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British Industrial History

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Edmund Beckett Denison

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1856. A notice inscribed on the clock reads : "This clock was made in the year of Our Lord 1854 by Frederick Dent of the Strand and of the Royal Exchange from the designs of Ed. Beckett Denison Esq."

Lord Grimthorpe, 1816-1905, Horologist

1851 He designed the great clock for the 1851 Great Exhibition, made by Edward John Dent, which was later installed at King's Cross Railway Station.

In the same year he undertook, in conjunction with George Biddell Airy and Dent, the construction of the great clock for the clock tower in the Houses of Parliament, Westminster. The design was Beckett's, as an inscription records, and it included a new gravity escapement designed by him. Beckett also prepared the specifications for the bell commonly called Big Ben, after Sir Benjamin Hall, commissioner of public works. The clock and Big Ben, like most of Beckett's undertakings, involved him in fierce controversies.

1860 Beckett, having made statements about the causes of the failure of the Big Ben bell, withdrew them after legal action by George Mears

1868 Beckett was elected president of the Horological Institute, on condition that he should not attend dinners, and was annually re-elected, though not always without opposition.

1881 Lost a libel action brought against him by Mr Stainbank of Mears and Stainbank concerning the casting of the bell Big Ben[1]

1905 Obituary

"EARLY on Saturday morning Edmund Beckett Denison, Lord Grimthorpe, passed away quietly at a great age, in his house, Batchwood, St Albans. He was born in 1816. Of his life as a lawyer, a politician, an architect, and a conversationalist, we do not propose to speak. He was a man celebrated for his abilities, notorious as a fighter; but we cannot let his memory pass away without putting on record the fact that be revolutionised the construction of large public clocks, and incidentally produced some of the finest "regulators" ever made. To those who are versed in horology the name of Denison is a household word, but it is not difficult to make any engineer understand what it was that he effected.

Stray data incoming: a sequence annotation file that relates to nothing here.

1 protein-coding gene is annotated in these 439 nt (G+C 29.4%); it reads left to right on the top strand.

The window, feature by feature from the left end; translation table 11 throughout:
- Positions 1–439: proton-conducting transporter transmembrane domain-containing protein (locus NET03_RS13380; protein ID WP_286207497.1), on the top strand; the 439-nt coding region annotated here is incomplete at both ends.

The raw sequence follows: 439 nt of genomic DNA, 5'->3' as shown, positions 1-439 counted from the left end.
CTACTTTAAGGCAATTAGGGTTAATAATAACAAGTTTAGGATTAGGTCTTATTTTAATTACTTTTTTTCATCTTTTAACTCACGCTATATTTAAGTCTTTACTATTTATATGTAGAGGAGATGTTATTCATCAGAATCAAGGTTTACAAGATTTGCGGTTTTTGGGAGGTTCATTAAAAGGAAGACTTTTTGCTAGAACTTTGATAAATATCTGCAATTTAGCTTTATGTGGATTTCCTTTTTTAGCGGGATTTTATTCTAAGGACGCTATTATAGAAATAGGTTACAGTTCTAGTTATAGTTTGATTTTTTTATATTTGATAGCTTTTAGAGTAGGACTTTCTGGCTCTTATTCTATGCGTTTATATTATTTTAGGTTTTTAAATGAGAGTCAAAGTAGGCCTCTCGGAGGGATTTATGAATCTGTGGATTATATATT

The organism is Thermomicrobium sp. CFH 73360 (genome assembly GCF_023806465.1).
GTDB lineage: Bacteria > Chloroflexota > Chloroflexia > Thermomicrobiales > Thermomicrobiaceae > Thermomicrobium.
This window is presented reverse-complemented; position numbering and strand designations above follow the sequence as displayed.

Clocks working pendulums are more or less accurate just as they leave the pendulum more or less alone. It is of the utmost importance that the frictional resistance of the escapement should be as small as possible; that whatever its amount, it should remain constant over long periods; and that the driving power of the clock should always be the same. It is only in this way that the length of the are described by the pendulum can be kept nearly always the same, and always traversed in the same period. Now, church clocks must be large because they have to move big bands. Their wheel work is coarse, and the effect of wind on the bands is very great.

Sir Edmund Beckett-Denison designed the great clock made by Dent for the Houses of Parliament, which is probably the finest timekeeper ever used on a public building. It is fitted with the double three-legged gravity escapement. Lord Grimthorpe was a great authority on bells, bell hanging and bell ringing. He was a good mathematician, and in many respects a fine mechanic. As an author, his style was excellent. Even his rampant dogmatism was not without a charm. Our readers will find it worth their while to get his treatise on "Clocks, Watches, and Bells," the first edition of which appeared in "Weale's Series" some fifty years ago. The later editions contain much interesting additional matter." Read More

See Also


Sources of Information

  1. The Times, Jul 06, 1881
  • Biography of Edmund Beckett Denison, ODNB